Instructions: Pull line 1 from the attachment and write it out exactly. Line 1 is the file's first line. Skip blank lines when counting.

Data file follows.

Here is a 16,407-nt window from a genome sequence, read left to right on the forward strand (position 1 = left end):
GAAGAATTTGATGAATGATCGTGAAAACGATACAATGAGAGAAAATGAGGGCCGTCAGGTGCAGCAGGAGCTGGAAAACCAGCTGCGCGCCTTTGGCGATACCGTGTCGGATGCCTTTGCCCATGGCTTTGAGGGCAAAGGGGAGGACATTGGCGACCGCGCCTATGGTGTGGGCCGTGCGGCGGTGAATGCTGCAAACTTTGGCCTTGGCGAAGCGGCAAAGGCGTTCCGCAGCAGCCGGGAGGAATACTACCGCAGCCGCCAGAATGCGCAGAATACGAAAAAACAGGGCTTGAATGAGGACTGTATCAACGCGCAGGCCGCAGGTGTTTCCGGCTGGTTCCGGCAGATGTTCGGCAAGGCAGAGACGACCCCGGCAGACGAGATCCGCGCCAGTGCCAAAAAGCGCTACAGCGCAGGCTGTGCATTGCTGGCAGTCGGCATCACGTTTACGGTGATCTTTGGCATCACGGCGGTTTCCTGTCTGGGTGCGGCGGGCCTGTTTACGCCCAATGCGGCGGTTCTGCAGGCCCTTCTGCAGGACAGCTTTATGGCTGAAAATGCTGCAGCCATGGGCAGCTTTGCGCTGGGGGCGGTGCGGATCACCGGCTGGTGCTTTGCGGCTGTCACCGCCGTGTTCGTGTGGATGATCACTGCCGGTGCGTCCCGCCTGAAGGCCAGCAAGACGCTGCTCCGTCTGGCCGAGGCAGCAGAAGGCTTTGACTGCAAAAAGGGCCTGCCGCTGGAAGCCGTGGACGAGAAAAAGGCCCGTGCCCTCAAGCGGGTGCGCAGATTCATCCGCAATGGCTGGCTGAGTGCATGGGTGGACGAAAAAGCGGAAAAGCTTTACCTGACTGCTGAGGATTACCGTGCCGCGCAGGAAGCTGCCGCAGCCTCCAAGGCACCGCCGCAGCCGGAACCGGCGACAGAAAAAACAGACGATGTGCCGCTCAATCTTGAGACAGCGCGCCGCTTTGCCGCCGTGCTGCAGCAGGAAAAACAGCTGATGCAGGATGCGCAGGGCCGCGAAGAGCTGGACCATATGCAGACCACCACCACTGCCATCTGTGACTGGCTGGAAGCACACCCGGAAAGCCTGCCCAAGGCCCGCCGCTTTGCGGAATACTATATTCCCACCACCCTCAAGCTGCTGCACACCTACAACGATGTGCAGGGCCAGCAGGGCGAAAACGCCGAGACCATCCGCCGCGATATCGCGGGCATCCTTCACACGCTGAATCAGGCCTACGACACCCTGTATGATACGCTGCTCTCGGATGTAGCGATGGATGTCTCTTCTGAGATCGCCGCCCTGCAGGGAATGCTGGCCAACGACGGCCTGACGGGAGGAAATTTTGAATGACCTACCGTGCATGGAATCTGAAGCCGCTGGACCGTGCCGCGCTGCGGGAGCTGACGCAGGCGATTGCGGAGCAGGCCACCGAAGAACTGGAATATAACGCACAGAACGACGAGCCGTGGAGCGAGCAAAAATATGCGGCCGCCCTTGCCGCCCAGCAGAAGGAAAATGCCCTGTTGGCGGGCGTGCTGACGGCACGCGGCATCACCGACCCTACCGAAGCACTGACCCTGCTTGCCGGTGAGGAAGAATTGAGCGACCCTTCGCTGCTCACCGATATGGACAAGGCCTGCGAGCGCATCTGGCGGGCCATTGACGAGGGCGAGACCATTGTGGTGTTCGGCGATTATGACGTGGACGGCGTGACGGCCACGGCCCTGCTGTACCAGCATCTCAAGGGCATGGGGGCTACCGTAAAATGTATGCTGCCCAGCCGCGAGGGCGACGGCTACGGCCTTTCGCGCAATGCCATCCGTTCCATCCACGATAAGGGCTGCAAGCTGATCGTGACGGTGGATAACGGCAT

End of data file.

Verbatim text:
Here is a 16,407-nt window from a genome sequence, read left to right on the forward strand (position 1 = left end):